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    Sarah Crockett earns two MVP awards at SUNYAC


    Sarah Crockett is a junior thrower on SUNY Brockport women’s track and field team. Crockett played a variety of sports growing up but didn’t discover track until the seventh grade. 

    “When I was younger, I used to play a bunch of different sports. I played soccer, basketball and then softball, until one day when I just really wanted to do track,” Crockett said. “I took a test in the seventh grade to move up to the varsity level in soccer, and when I passed the test it also allowed me to do track at the high school level.” 

    As for why she stuck with track, Crockett says that it was all about her teammates and the difference in routine compared to the other sports. 

    “I really felt at ease with track, and I really liked the atmosphere,” Crockett said. “The people I was competing with were the same people I was competing with in basketball and soccer, but we also got to meet other people and go to different events, so it wasn’t always the same routine.” 

    Another thing that Crockett enjoyed about track is it allowed her to lift weights, something she says she couldn’t do while playing basketball and soccer.  

    Crockett is an only child from Rome, New York. She was raised by her mother, aunt and grandfather before losing him a few years ago to cancer. Crockett loves her family and is thankful for the lessons she learned at home. 

    “I’ve learned many things from my aunt and my mom like house maintenance, and how to do things by yourself because I’m an only child, and if something happens to them, I have to step up,” Crockett said. 

    Crockett has excelled since coming to Brockport. She won the SUNYAC championship for shotput as a freshman, won regionals for indoor and outdoor in shotput and in her last meet, Crockett had the sixth best weight throw in program history with a 16.07. Additionally, Crockett ranks second for the farthest shotput throw indoors, and fourth outdoors. Crockett also ranks in the top 20 of two additional throwing categories in the program’s history. Yet, there is still more that Crockett wants to accomplish. 

    “I’m really hoping to hit 14 meters next meet and possibly place rank again in weights hopefully getting a 16.50,” Crockett said. 

    One of the reasons why Crockett enjoys throwing, is because it is another way to connect with her mom.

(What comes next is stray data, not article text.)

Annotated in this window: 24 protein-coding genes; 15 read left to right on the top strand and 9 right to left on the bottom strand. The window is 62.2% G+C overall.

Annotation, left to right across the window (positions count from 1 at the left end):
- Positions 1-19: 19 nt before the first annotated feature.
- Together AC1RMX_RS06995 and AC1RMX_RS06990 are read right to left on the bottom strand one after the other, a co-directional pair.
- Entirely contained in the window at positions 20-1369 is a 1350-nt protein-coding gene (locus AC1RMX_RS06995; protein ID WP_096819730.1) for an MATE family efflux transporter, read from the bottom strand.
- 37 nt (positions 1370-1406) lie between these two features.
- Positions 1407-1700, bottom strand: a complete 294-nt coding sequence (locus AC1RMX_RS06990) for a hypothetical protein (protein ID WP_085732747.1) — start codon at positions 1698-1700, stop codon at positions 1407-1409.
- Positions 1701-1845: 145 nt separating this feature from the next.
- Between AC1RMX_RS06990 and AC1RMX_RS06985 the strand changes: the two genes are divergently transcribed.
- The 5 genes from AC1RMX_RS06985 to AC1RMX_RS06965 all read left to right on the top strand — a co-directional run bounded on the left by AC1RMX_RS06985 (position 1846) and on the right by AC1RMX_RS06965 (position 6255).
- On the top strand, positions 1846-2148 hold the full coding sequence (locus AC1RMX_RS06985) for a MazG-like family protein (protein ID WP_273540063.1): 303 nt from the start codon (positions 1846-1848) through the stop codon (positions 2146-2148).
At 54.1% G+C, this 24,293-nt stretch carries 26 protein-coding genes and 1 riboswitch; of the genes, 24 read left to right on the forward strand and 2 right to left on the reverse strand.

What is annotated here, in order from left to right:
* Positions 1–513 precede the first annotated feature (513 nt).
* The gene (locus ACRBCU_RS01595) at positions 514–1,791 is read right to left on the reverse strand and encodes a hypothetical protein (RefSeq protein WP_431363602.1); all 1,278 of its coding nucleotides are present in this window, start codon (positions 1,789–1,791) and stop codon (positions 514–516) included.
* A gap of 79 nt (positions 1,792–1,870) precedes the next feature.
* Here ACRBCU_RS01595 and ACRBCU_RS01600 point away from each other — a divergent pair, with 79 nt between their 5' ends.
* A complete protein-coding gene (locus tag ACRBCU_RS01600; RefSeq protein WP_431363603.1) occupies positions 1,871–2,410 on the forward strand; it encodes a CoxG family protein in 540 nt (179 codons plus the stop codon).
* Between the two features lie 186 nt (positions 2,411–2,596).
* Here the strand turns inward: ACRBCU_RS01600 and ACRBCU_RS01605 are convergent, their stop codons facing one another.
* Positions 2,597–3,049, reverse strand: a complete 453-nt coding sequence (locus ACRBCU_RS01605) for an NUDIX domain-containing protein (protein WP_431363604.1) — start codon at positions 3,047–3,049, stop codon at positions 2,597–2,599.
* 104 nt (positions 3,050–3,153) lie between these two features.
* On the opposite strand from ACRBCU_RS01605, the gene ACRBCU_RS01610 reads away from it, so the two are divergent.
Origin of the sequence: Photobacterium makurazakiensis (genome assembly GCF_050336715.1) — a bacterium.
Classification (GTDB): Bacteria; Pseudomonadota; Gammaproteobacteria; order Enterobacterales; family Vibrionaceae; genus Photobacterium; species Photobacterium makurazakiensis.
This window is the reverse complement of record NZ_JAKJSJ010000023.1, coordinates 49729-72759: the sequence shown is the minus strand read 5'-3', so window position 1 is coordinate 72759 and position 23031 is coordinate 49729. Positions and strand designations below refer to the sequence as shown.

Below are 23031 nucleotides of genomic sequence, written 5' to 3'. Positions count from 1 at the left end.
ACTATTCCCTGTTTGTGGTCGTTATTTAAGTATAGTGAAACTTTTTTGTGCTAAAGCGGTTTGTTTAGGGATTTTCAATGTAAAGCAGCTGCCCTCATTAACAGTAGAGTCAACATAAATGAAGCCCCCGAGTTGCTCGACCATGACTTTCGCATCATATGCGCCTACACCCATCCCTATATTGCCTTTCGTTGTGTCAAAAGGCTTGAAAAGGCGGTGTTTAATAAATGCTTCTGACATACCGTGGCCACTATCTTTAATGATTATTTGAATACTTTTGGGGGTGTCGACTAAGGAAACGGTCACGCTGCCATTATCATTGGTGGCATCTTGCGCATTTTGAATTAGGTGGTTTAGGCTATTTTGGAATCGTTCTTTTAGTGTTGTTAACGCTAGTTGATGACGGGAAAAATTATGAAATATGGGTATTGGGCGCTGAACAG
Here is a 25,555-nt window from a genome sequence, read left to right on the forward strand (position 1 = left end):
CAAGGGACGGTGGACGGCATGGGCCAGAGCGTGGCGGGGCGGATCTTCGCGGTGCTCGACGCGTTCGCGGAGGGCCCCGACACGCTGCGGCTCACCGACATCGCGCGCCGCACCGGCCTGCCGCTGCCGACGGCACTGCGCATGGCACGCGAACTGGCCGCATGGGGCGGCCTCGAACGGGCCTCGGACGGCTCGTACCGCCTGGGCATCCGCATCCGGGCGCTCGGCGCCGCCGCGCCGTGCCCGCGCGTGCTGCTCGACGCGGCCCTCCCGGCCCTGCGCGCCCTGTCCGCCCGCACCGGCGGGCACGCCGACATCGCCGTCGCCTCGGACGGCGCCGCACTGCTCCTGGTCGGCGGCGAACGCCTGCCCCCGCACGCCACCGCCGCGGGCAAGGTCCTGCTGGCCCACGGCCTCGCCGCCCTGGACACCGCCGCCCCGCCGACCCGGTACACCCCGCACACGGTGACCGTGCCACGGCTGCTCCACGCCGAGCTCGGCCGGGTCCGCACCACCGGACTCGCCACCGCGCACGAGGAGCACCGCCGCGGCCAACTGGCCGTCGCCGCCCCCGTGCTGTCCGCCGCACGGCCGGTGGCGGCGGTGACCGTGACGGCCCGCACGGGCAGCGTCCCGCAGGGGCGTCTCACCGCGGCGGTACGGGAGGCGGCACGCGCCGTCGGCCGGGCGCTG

“My mom also threw when she was younger. So, I would get techniques from my coach, and then she would give me some more techniques to go over,” Crockett said. “She got to see some of my meets my freshman year, but unfortunately, she’s missed a few because of COVID-19.  I still sent her the links so that she can watch online.” 

    One of the greater challenges in Crockett’s career was when she felt like what she was practicing wasn’t translating to when she would throw in meets. However, it didn’t take long for Crockett to find a way to work around her practice woes. 

    “Sometimes I still have trouble connecting what I work on in practice (to competition), but I’ve been working really hard to get it by watching film that our coach sends us and asking advice,” Crockett said. 

    Despite her heroics on the track field, Crockett has struggled with the challenges of being a student-athlete. 

    “Last semester I struggled with physics one and now I’m taking physics two and am an residential assistant,” Crockett said. “It’s definitely hard juggling between working through residential life, being a student-athlete and keeping up with your schoolwork.” 

    Although she still has her struggles, Crockett seems to have found a system that keeps her on track.  

    “I have a big calendar in my room now, so I try to fill it out and put whatever assignments I have on there before they’re due. 

    As for what’s next for Crockett, she’s looking forward to searching for an internship and a job next year in her field as a geology major.  

    “I either want to work for the Environmental Protection Agency, a governmental job, or conservation,” Crockett said.  

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